Tuesday, November 13 2018

VietNamNews

Local business environment lacks robust reforms

Update: June, 25/2018 - 08:00
The local business environment needs strong reforms. - Photo enternews.vn
Viet Nam News

HÀ NỘI – The local business environment has not witnessed strong reforms although the Government has made efforts to improve the same over the past years, according to experts.

Representing the business community, Đậu Anh Tuấn, head of Legal Affairs under the Việt Nam Chamber of Commerce and Industry, said the Prime Minister had expressed his willingness to improve the investment environment but not many ministries reciprocated. Therefore, not many reforms were introduced in the administration.

Tuấn said the Government’s policies over the past years had reduced costs, creating favourable conditions for businesses to operate. However, recent proposals on law and policies have had the trend to increase tax rates, including value-added tax, special consumption tax, natural resource tax, personal income tax and corporate income tax. Some localities also charge a fee for infrastructure and seaports. These are creating problems for the business community, he added.

Assessing the business and investment environment as well as business development for 2016-18, Trần Thị Hồng Minh, director of the Ministry of Planning and Investment’s Department of Business Registration Management, said the current procedure for entering the market was simpler and more convenient.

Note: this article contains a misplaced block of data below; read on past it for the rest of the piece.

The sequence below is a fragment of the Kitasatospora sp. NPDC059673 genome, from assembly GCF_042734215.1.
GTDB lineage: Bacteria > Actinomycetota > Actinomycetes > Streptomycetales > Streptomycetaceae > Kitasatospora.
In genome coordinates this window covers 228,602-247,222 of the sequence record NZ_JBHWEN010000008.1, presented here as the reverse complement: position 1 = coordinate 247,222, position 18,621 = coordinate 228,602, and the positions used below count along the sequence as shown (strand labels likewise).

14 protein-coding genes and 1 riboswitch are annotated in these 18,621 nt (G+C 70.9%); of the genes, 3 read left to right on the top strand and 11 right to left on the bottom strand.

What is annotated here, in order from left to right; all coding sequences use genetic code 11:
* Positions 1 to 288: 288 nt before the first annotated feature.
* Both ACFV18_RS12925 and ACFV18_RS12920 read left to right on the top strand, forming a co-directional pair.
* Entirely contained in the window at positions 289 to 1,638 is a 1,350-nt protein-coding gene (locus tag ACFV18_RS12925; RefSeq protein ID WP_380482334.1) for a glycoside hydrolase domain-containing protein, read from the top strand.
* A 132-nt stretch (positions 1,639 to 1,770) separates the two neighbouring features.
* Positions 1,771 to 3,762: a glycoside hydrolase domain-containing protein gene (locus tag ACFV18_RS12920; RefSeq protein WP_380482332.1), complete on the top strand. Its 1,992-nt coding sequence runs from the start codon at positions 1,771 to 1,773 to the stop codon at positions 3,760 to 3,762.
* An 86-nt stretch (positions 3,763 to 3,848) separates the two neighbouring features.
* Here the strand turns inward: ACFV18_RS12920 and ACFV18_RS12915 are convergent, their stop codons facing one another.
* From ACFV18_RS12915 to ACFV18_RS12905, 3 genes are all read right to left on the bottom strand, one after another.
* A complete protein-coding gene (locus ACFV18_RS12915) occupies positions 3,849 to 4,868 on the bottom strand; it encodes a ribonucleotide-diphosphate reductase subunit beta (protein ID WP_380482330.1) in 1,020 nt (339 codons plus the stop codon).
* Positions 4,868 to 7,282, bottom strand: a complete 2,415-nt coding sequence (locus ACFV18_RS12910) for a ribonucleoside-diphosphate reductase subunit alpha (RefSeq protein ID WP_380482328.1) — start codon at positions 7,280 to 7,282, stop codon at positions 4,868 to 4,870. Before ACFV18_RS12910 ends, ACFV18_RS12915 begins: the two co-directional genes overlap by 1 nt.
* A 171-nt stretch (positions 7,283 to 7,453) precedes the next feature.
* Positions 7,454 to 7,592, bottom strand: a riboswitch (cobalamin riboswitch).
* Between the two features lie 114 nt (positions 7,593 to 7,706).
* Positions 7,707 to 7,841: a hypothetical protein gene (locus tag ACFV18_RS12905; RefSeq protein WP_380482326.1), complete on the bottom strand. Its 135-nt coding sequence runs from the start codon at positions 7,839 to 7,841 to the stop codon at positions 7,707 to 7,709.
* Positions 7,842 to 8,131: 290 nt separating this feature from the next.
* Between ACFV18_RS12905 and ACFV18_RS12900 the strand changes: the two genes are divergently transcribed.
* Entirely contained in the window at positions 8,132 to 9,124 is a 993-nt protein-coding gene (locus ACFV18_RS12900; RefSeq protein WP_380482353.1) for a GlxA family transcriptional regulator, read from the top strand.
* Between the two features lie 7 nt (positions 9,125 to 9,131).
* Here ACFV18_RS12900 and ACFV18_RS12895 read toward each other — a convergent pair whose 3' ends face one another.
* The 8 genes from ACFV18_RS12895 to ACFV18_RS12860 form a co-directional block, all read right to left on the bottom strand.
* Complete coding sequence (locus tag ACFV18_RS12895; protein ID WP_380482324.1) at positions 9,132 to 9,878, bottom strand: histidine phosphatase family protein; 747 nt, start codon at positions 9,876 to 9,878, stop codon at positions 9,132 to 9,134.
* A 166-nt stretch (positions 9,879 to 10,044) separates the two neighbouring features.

But there are still some difficulties, she said, adding that the Government should continue to reform the legal system for enterprises to promote freedom in business activities and create maximum favourable conditions for the development of enterprises. Meanwhile, although more attention has been paid to coordination between State management agencies, it has not been efficient, while inspection and supervision in many localities are inadequate. This has led to poor quality in the management of enterprises after registering establishment.